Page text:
Bill Fletcher, Jr.
There is no consolidated Democratic Party. Thus, the struggles we are witnessing are entirely predictable.
Bill Fletcher, Jr.
Bill Fletcher Jr. argues that to fight the white republic, we must build the politics of a new majority.
Bill Fletcher, Jr.
Trump is the President who wishes to herald the re-emergence of the “white republic,”
Bill Fletcher, Jr.
By Bill Fletcher, Jr. Nearly 35 years ago, large numbers of revolutionaries and progressives threw themselves into Jesse Jackson’s presidential campaigns and the Rainbow Coalition, which played an anchor role in that period’s resistance to the Ronal Reagan-led turn to neo-liberalism, military aggression and intensified racism. The Rainbow also had potential to be a vehicle that could turn resistance into an eventual […]

This piece was originally published on Alternet. It has been edited slightly to reflect the now-certain nomination of Donald Trump as the Republican candidate. 

Every electoral cycle gives me the sense of “Groundhog Day” within progressive circles. It feels as if the same discussion take places over and again. No matter what has transpired in the intervening years; no matter what mass struggles; no matter what theoretical insights; progressives find themselves debating the relative importance of electoral politics and the pros and cons of specific candidates. These debates frequently become nothing short of slugfests as charges are thrown around of reformism, sell-outs and purism. And then, during the next cycle, we are back at it.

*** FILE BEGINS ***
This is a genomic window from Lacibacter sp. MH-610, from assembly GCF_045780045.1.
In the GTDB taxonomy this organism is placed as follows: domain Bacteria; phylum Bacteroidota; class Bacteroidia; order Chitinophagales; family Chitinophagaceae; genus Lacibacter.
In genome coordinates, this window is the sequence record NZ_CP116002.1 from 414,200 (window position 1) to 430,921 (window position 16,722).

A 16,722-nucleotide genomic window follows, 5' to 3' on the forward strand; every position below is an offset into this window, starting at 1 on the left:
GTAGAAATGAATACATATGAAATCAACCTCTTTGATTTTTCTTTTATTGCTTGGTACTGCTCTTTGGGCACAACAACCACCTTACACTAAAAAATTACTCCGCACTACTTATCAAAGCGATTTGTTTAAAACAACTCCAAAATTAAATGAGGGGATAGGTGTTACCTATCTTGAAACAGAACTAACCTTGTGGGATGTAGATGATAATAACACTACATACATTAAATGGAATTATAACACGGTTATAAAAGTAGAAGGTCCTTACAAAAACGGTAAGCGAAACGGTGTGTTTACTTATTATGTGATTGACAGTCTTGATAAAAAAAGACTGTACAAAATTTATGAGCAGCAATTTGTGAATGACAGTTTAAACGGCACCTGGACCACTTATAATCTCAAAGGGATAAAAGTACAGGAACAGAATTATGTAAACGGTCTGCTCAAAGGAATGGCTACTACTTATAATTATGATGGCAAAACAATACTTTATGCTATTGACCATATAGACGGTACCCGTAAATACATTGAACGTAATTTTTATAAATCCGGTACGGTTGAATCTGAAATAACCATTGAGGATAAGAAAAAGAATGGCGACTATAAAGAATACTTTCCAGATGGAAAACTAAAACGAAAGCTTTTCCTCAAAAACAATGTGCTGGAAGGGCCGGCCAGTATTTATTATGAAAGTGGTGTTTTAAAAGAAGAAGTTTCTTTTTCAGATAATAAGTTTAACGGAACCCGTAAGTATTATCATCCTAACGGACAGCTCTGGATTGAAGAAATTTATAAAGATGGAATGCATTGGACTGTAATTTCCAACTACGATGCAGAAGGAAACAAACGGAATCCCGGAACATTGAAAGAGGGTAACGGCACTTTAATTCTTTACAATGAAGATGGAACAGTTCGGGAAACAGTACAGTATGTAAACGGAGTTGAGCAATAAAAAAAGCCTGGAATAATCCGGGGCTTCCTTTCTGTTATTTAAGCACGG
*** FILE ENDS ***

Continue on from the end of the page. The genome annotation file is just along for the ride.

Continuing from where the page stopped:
What has struck me in the current cycle are two related but distinct problems. First, progressives have no national electoral strategy to speak of. Second, elections cannot be viewed simply or even mainly within the context of the pros and cons of specific candidates. In fact, with regard to the latter, there are much bigger matters at stake that are frequently obscured by the candidates themselves.